2012 Tdw Editorial Graphic

Goodbye To A Tumultuous Year!

Dec. 3, 2020
There is a strong connection between Zozobra and our industry: Public Service Company of New Mexico has been a major participant in the Zozobra story almost from the beginning.

I don’t know about you, but I am so ready for 2020 to be history. It has been a remarkably gloomy year. We started out with a global pandemic that’s still a major disruption. Then there have been catastrophic wildfires of unparalleled dimensions, not to mention flooding of biblical proportions. The hurricane season has been so severe, we ran out of names for the storms and had to resort to the Greek alphabet. And what about those murder hornets — I mean did we really need that!

We have a tradition here in New Mexico for getting rid of our gloom that I’d like to share. In the early 1920s, a Santa Fe artist had an idea. Why not write down all the bad things of the year, put them in an effigy, and then burn it. The result was a 6-ft burnable puppet called Zozobra (Spanish for “the gloomy one”). It was a hit, and Zozobra grew into a huge marionette capable of holding all the community’s yearly gloominess and unhappiness. If there was ever a year we needed Zozobra, 2020 is it!

Going Virtual

Usually about 60,000 visitors come to Santa Fe for the burning, but there was talk that Zozobra would be canceled this year due to COVID-19. It was impossible to safely have such a large gathering in today’s environment. The Zozobra tradition, however, is important to New Mexicans, so a little of that outside-the-box thinking was needed. Suddenly Zozobra went virtual. No spectators were allowed in the park, but a local TV station broadcasted the event. As a result, Zozobra was streamed around the world and the burning of Zozobra became a global event.

Interestingly, there is a strong connection between Zozobra and our industry. Public Service Company of New Mexico (PNM) has been a major participant in the Zozobra story almost from the beginning. In 1933 Zozobra had grown too tall for its previous arrangements and Santa Fe needed help. Somebody talked with PNM and they jumped at the chance to help the community. PNM donated a 20-ft tall wooden pole, installed it, and provided the linemen to physically climb the pole and attach Zozobra. After many years of burning Old Man Gloom, the wooden pole was too severally damaged to safely continue. Once again PNM came to the rescue and donated a taller steel pole, which is still being used today.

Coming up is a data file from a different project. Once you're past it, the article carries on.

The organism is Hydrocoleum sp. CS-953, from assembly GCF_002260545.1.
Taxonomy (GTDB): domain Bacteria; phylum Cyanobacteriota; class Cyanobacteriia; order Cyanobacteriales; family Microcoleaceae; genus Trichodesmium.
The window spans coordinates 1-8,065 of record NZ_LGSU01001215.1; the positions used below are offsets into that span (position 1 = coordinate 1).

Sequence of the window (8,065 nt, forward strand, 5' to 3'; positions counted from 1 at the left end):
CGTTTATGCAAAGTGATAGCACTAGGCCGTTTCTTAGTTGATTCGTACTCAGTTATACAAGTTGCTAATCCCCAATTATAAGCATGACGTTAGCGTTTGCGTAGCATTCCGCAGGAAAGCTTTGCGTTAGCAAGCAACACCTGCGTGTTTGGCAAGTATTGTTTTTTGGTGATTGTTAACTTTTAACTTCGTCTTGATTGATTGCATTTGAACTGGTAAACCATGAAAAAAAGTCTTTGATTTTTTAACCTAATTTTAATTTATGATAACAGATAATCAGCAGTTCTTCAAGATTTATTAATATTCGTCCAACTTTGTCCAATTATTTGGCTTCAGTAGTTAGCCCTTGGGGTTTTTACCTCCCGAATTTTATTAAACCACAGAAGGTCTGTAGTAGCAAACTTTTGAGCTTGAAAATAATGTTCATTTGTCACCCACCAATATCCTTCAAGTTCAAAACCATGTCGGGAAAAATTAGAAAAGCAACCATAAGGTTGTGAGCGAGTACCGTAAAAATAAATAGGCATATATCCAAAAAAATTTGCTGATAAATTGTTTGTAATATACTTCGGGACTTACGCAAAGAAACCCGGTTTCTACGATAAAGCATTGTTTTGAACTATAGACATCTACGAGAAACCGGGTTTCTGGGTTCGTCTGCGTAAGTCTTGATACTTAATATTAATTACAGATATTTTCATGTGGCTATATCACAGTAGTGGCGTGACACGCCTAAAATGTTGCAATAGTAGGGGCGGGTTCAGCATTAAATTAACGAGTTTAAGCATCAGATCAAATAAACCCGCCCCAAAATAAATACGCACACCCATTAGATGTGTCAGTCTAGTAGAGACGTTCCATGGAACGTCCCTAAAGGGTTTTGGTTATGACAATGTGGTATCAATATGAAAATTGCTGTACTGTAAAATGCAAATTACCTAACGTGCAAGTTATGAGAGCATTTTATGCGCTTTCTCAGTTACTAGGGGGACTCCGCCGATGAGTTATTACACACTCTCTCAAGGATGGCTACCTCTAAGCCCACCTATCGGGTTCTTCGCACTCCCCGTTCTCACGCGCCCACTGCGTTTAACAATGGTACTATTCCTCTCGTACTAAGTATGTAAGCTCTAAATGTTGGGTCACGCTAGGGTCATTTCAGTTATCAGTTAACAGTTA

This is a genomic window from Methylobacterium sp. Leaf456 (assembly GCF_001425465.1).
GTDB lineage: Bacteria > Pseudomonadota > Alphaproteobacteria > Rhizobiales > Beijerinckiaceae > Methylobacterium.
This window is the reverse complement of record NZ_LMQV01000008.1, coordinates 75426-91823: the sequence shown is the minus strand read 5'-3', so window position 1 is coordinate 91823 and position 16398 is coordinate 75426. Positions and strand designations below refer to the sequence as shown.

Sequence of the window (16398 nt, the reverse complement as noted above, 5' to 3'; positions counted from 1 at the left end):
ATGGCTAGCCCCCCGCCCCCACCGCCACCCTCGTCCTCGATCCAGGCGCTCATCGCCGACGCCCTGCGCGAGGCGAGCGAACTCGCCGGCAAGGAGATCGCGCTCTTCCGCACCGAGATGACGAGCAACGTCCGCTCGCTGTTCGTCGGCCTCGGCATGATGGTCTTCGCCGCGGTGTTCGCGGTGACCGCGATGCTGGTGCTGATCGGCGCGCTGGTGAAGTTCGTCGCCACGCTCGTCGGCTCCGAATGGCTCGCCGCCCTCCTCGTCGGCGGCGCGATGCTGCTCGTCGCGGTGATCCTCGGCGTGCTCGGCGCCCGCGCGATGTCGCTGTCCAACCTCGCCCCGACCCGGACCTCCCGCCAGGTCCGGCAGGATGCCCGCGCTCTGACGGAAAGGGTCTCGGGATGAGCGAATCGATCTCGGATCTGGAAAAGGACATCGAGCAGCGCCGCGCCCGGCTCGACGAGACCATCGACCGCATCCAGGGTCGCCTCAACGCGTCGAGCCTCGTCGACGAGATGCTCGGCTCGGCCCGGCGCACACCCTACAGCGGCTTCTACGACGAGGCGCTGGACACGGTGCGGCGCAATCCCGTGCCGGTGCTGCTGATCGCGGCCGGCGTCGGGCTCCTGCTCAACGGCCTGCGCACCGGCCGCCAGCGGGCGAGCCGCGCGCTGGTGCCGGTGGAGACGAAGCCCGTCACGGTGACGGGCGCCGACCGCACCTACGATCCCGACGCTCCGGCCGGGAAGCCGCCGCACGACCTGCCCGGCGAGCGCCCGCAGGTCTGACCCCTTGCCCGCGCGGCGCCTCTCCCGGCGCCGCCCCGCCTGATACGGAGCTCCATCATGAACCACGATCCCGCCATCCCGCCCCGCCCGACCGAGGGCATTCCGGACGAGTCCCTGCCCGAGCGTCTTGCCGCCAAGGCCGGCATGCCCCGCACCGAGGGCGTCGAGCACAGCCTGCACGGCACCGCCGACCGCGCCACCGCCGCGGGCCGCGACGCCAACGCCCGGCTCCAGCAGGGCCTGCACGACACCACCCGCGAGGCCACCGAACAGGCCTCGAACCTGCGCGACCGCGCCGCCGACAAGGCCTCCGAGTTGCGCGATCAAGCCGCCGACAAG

Zozobra has grown into a 50-ft effigy that requires a couple of high-reach bucket trucks to get the job done. Meaghan Cavanaugh, PNM Corporate Communications, told me, “PNM considers being part of the community an important role for the company and its employees. The line crews have really become invested with their role in the Zozobra event too. It’s considered a big honor to be on the team that installs the marionette. So much so, PNM had to establish a lottery system to pick the crew members involved in event.” Cavanaugh said, “It is a tremendous morale builder for all participating.”

The virtual Zozobra celebration got me thinking about all the ways our industry has adapted to keep normal activities going on with virtual and augmented reality technology. Of course that meant getting more comfortable and proficient with all the technology available, but we are adaptable.

Most of us are now fluent in at least a half dozen virtual meeting platforms and have mastered the offsite workplace, but what about keeping up with grid technology? For the present, there aren’t going to be in-person classes or trade shows, but that doesn’t mean we have to sit at home sulking.

I went to cyber-trade show staged by Mitsubishi Electric recently. It was as close to going to a trade show as possible, but without the risk of lots of people. I even brought back some technical brochures on new equipment that will be used in some 2021 “Charging Ahead” stories.

Bentley put on a two-day virtual technical conference to demonstrate and explain the latest technological developments like its work with digital twins and cloud services. My favorite  virtual experience was listening to my friend John McDonald’s webinar. John is GE’s Smart Grid Business Development leader, and he talked about the growing trends with drones, robots, and IoT. All of these cyber-events give me a lot of hope for new year and our ability to deal with whatever is tossed our way by being adaptable, flexible, and extremely

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